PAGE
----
On comparison of company performances

January 09, 2023

With the beginning of the Russian aggression, the State Statistics Service practically stopped providing official statistical reports, which was quite justified, including for social and psychological reasons. Of course, the State Statistics Service continued to collect information, and the role of statistical indicators was "performed" by the surveys periodically conducted by the State Statistics Service and the NBU. To be sure, polls cannot replace official statistics (although the latter is subject to criticism), but for some time they could act as a reference point for the development of certain economic sectors.

Finally, at the end of 2022 the State Statistics Service began to publish reports whose publication deadline was missed due to martial law – and the first reports revealed quite unexpected features of the national economy in 2022. Let us pay attention to the financial results of economic activity of companies.

(1). Quite expectedly, the revenues of large and medium-sized enterprises before taxes in 2022 suffered substantial losses, but how significant were they, compared to the previous years?

Noteworthy, comparing the results of 2022 (wartime) with the previous (peaceful) year of 2021 does not seem correct. The "best" reporting years for comparison with 2022 are 2015 (Russia's first aggression against Ukraine, GDP drop by 9.8%) and 2020 (mass bans, restrictions and losses due to the coronavirus pandemic, GDP drop by 3.8%), both of these periods are also characterized by significant socio-economic losses (although the nature of those losses was different).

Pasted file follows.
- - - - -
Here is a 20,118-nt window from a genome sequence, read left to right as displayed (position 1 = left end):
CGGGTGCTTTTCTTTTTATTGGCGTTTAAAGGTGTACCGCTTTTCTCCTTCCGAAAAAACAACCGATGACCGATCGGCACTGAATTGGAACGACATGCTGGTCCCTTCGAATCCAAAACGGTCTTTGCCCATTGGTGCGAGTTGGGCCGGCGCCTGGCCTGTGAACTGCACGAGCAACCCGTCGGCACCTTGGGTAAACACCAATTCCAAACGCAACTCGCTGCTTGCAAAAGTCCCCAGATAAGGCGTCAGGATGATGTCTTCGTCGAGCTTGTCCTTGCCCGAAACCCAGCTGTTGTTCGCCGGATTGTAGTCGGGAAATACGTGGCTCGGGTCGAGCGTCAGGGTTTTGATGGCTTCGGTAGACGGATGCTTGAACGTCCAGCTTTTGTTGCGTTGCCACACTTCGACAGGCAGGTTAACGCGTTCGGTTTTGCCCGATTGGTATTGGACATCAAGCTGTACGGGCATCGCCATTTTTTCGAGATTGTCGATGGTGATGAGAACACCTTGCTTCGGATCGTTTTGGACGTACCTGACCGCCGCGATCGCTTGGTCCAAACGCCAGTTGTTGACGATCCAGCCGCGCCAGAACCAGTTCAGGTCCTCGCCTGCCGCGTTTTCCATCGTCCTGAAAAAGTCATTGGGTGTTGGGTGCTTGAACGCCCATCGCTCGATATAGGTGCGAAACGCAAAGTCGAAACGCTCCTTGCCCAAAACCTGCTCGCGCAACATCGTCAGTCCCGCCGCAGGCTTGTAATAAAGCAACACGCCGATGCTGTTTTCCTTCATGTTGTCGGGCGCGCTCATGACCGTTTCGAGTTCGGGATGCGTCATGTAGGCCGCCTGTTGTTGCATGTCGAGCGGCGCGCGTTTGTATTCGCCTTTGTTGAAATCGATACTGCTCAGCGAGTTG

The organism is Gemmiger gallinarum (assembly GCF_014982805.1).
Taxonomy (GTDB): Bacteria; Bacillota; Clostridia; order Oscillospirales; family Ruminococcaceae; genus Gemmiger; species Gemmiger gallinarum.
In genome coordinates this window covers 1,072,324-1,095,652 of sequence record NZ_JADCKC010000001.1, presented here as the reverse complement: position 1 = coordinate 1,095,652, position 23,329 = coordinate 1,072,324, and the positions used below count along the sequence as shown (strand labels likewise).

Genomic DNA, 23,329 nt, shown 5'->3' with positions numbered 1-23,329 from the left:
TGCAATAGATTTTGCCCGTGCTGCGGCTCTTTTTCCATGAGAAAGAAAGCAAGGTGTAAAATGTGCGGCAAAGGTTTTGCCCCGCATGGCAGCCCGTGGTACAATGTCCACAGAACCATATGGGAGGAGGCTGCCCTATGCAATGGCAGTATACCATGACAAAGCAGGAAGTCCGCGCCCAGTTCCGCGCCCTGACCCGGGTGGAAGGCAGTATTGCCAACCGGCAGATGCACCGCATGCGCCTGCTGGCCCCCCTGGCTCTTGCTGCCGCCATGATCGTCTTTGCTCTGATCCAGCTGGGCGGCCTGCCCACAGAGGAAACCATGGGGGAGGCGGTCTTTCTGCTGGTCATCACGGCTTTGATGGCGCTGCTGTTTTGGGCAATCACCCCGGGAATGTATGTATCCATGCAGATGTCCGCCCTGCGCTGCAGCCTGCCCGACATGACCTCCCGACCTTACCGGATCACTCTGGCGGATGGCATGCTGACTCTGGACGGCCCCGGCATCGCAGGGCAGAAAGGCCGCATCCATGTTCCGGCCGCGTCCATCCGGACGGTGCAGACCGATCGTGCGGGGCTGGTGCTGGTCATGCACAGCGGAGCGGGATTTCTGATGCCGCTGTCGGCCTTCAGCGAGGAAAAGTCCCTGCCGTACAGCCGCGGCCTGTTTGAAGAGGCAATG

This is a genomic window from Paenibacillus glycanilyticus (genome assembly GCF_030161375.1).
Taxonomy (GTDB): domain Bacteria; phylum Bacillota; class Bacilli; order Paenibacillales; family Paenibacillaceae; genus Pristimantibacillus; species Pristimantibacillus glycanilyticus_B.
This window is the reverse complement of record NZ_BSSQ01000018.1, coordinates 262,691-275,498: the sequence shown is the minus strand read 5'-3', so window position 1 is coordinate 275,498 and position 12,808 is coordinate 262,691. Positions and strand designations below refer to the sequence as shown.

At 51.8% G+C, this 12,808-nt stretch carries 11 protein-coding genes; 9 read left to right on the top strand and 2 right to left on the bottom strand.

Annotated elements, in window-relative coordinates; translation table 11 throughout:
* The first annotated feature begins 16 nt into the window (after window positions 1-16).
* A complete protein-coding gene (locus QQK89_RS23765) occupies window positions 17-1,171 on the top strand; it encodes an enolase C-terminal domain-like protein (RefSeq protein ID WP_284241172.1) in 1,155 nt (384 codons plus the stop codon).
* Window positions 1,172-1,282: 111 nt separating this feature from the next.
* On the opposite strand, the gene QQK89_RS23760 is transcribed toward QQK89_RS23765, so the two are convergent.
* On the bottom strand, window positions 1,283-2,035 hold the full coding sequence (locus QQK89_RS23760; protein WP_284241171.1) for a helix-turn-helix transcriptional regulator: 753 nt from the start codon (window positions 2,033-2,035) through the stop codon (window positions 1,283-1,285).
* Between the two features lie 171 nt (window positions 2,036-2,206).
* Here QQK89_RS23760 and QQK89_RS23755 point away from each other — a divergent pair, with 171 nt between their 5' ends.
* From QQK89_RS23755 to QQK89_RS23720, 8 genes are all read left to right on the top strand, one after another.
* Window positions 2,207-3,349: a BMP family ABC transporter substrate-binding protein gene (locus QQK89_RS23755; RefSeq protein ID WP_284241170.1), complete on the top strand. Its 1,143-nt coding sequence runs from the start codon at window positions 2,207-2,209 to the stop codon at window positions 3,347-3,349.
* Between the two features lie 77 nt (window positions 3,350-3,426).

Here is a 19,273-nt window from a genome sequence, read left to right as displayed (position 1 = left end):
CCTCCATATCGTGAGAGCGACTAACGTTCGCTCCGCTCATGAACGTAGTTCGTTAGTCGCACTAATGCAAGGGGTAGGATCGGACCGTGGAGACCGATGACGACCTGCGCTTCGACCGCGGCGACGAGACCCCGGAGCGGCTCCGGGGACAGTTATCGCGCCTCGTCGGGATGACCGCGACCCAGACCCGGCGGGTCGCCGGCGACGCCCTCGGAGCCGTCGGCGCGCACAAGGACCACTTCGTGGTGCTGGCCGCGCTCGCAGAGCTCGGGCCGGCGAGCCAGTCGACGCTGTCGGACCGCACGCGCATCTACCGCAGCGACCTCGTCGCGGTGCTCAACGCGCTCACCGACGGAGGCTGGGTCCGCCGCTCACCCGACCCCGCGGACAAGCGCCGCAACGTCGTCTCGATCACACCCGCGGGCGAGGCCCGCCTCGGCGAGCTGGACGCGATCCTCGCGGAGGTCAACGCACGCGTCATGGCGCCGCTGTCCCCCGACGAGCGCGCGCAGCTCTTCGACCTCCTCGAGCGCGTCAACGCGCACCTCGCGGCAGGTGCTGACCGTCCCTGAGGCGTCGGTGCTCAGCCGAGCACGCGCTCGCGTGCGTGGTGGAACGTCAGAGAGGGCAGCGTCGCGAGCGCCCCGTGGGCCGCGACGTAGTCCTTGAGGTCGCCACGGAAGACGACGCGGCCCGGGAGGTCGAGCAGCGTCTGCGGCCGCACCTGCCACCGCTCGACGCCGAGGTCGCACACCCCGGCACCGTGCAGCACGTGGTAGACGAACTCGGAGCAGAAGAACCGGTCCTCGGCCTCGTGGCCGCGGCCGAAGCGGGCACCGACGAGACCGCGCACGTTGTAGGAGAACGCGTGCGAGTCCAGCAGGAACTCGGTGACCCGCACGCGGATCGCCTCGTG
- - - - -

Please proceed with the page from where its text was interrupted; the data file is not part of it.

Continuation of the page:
Here we will compare the financial results of 2022 with the "closer" year of 2020, when the coronavirus restrictions were imposed on enterprises throughout the country – of course, it should be adjusted for the fact that the circle of enterprises covered by statistics in 2022 significantly differed from 2020 (due to the loss of territories, destruction and ruination of the economic structure and infrastructure, etc.).

Hence, evaluating the data of official statistics, we get something unexpected. First, it turns out that even in wartime, domestic enterprises obtain profit (here we will not discuss here how much this correlates with the "real" state of affairs, since even in peacetime official indicators were open to doubt). Yet, the dynamics of profit/losses both in 2020 and 2022 follow the same trend: from negative values in the 1st quarter to positive ones in the last three quarters of the year. Moreover, the total "net" profit of enterprises over the three quarters of 2022 is only marginally lower than the corresponding value of 2020 (UAH 56.7 billion against UAH 93.3 billion, i.e. the difference is less than UAH 40 billion) (chart "Financial results...profit/losses")

Secondly, the share of enterprises that made profit in 2022 was only marginally less than their share in 2020. Moreover, this share for the three quarters of 2022 reached almost 60% of all enterprises (diagram "Financial results...share of profit-making companies"). There are reasons to state that many domestic enterprises managed to maintain activities, generally keep their staff, update logistics chains and find markets.

 Financial results of large and medium-sized enterprises before taxation

Profit/losses, billion UAH

1st quarter                   1st-2nd quarter                  1st-3rd quarter

Share of profit-making companies, %

     1st quarter                   1st-2nd quarter                1st-3rd quarter